Compulsory day care has a deleterious effect on childrens’ health, says a Swedish parental rights advocate.
According to parental rights advocate Jonas Himmelstrand, Swedish studies show that psychosomatic symptoms including regular headaches, tummy aches, worries and anxiety had increased three times for girls and doubled for boys from 1985-2005.
Himmelstrand further stated that Sweden has the “worst development in psychological health among youth”.
He also attributed the decline in school results to the establishment of subsidised day care which started in 1985. He mentioned that in Sweden, it has come to a point when not having one’s child in day care even after taking parental leave is regarded as strange by the public.
Another effect of the subsidised day care, according to Himmelstrand, is the degeneration of proper parenthood and high adult sick leave rates. He pinpointed the early separation of children from their parents as the most realistic cause for the decline in school results and the decline in the quality of parenthood. He dismissed poverty as a cause of the decline.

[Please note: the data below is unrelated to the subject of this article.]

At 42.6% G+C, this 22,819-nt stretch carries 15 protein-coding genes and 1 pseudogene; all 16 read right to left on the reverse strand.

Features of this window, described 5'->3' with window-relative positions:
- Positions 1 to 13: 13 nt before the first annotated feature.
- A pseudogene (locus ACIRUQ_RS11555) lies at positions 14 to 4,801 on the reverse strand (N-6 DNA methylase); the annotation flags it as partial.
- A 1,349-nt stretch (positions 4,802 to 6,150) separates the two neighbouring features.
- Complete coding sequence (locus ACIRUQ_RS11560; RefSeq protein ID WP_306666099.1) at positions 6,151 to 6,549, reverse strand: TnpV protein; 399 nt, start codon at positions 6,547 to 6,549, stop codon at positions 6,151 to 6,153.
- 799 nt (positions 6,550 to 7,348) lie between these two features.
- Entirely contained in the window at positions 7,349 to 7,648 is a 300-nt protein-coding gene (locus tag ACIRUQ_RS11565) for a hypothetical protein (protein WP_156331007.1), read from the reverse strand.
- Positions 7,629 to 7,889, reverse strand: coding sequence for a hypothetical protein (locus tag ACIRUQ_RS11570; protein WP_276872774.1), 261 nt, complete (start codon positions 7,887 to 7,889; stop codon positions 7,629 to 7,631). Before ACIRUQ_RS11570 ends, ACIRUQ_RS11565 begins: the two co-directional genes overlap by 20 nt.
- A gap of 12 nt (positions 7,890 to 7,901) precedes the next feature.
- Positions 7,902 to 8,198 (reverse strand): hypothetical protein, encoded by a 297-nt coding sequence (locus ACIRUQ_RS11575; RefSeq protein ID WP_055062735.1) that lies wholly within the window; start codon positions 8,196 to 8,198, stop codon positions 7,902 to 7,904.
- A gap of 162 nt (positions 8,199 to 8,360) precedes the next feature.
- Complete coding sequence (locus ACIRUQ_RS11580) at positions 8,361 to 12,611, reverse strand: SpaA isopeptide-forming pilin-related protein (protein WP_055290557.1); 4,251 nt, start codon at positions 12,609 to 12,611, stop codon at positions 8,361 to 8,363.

“As Sweden is materially rich with a wealth of public social insurances and good wealth distribution and low child poverty, this is hardly the cause,” he said.
Home Education Foundation (HEF) of New Zealand National Director Barbara Smith agrees with Himmelstrand about the issue, saying that she hopes New Zealand will learn from Sweden, and not follow the same methods they use for caring for children.
“In Sweden, it’s illegal to home educate children,” she says. Smith added that Swedish authorities can split up families who home educate their children, just like in the case of Domenic Johansson who was separated from his parents two years ago. Johansson, who was seven-year-old at that time, was seized by the Swedish police as he was leaving the country with his parents because his parents don’t want him to attend the Swedish government school.
Smith advised against making preschool compulsory for children, saying that it is a “step towards Swedish-style family tragedy”.Do you have an idea for a story?
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